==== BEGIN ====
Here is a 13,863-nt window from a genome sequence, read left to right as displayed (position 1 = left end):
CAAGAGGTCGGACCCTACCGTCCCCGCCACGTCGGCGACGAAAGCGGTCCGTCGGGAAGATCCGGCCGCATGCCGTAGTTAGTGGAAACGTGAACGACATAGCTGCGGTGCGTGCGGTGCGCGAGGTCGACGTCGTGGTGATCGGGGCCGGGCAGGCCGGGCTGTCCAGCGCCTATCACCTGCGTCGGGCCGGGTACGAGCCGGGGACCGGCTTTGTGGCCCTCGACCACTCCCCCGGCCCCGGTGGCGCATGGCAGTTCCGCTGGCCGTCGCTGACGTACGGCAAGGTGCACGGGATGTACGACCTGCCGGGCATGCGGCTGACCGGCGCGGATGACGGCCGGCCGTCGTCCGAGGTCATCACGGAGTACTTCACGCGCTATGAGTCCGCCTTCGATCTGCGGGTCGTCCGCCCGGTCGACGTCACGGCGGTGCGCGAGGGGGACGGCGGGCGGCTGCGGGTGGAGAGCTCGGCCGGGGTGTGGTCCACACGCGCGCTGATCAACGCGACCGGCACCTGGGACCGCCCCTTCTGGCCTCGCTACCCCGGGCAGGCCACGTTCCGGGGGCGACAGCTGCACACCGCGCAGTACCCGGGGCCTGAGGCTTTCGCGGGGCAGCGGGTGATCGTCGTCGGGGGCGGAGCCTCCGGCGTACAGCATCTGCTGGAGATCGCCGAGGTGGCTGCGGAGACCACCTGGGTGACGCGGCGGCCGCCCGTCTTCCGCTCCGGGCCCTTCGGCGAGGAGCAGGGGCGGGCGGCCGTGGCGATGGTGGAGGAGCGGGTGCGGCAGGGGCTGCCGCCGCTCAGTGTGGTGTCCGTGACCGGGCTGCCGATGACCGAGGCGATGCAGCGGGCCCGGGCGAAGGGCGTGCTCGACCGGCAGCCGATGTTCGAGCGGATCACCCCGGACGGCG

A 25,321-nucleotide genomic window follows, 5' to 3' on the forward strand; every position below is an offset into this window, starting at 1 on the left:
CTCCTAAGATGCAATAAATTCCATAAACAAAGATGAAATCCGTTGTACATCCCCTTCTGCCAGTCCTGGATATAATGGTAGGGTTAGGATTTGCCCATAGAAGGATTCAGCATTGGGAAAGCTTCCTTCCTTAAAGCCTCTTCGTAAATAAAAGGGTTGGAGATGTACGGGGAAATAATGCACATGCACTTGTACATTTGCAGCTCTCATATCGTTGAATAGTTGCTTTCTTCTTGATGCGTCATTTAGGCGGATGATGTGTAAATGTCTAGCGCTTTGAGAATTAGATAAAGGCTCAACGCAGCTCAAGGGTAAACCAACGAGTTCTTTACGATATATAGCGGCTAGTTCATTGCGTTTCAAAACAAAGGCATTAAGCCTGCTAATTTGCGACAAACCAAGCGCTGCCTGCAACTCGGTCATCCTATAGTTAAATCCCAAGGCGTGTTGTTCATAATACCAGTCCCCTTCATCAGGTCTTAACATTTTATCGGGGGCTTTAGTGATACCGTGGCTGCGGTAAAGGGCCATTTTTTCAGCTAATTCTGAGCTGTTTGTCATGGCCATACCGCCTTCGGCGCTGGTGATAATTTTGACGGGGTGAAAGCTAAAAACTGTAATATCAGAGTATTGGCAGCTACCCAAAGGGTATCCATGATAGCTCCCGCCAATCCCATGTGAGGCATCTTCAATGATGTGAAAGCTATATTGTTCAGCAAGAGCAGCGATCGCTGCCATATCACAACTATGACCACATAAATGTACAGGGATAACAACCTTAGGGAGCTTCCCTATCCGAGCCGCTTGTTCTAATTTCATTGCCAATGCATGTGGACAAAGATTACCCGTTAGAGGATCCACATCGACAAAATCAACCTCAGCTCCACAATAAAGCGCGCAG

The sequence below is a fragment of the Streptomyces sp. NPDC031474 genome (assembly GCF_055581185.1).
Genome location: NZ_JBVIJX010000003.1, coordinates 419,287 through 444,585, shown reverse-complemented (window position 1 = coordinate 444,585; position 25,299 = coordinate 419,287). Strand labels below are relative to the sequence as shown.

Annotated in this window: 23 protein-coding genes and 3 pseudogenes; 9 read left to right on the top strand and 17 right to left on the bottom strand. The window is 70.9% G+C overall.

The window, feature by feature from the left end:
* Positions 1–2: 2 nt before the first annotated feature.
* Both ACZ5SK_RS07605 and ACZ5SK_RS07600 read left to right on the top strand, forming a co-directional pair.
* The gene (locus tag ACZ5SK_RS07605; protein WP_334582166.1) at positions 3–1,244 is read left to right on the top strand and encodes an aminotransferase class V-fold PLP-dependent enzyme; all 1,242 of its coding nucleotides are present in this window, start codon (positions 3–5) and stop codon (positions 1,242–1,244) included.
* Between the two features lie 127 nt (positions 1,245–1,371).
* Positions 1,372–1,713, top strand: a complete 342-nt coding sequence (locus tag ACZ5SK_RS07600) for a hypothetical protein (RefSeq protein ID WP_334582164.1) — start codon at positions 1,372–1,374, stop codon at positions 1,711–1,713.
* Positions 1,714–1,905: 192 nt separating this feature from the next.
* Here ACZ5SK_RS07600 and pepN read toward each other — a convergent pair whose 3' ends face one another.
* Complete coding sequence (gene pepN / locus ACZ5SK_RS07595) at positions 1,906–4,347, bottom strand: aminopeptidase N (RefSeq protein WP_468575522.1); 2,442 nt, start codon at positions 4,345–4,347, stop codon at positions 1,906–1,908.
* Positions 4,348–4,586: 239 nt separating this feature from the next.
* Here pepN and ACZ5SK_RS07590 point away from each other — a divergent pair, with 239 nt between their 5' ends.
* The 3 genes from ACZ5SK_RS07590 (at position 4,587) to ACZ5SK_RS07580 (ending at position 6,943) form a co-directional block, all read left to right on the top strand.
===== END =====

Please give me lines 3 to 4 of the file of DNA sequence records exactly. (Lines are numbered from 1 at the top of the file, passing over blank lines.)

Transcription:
A 25,321-nucleotide genomic window follows, 5' to 3' on the forward strand; every position below is an offset into this window, starting at 1 on the left:
CTCCTAAGATGCAATAAATTCCATAAACAAAGATGAAATCCGTTGTACATCCCCTTCTGCCAGTCCTGGATATAATGGTAGGGTTAGGATTTGCCCATAGAAGGATTCAGCATTGGGAAAGCTTCCTTCCTTAAAGCCTCTTCGTAAATAAAAGGGTTGGAGATGTACGGGGAAATAATGCACATGCACTTGTACATTTGCAGCTCTCATATCGTTGAATAGTTGCTTTCTTCTTGATGCGTCATTTAGGCGGATGATGTGTAAATGTCTAGCGCTTTGAGAATTAGATAAAGGCTCAACGCAGCTCAAGGGTAAACCAACGAGTTCTTTACGATATATAGCGGCTAGTTCATTGCGTTTCAAAACAAAGGCATTAAGCCTGCTAATTTGCGACAAACCAAGCGCTGCCTGCAACTCGGTCATCCTATAGTTAAATCCCAAGGCGTGTTGTTCATAATACCAGTCCCCTTCATCAGGTCTTAACATTTTATCGGGGGCTTTAGTGATACCGTGGCTGCGGTAAAGGGCCATTTTTTCAGCTAATTCTGAGCTGTTTGTCATGGCCATACCGCCTTCGGCGCTGGTGATAATTTTGACGGGGTGAAAGCTAAAAACTGTAATATCAGAGTATTGGCAGCTACCCAAAGGGTATCCATGATAGCTCCCGCCAATCCCATGTGAGGCATCTTCAATGATGTGAAAGCTATATTGTTCAGCAAGAGCAGCGATCGCTGCCATATCACAACTATGACCACATAAATGTACAGGGATAACAACCTTAGGGAGCTTCCCTATCCGAGCCGCTTGTTCTAATTTCATTGCCAATGCATGTGGACAAAGATTACCCGTTAGAGGATCCACATCGACAAAATCAACCTCAGCTCCACAATAAAGCGCGCAG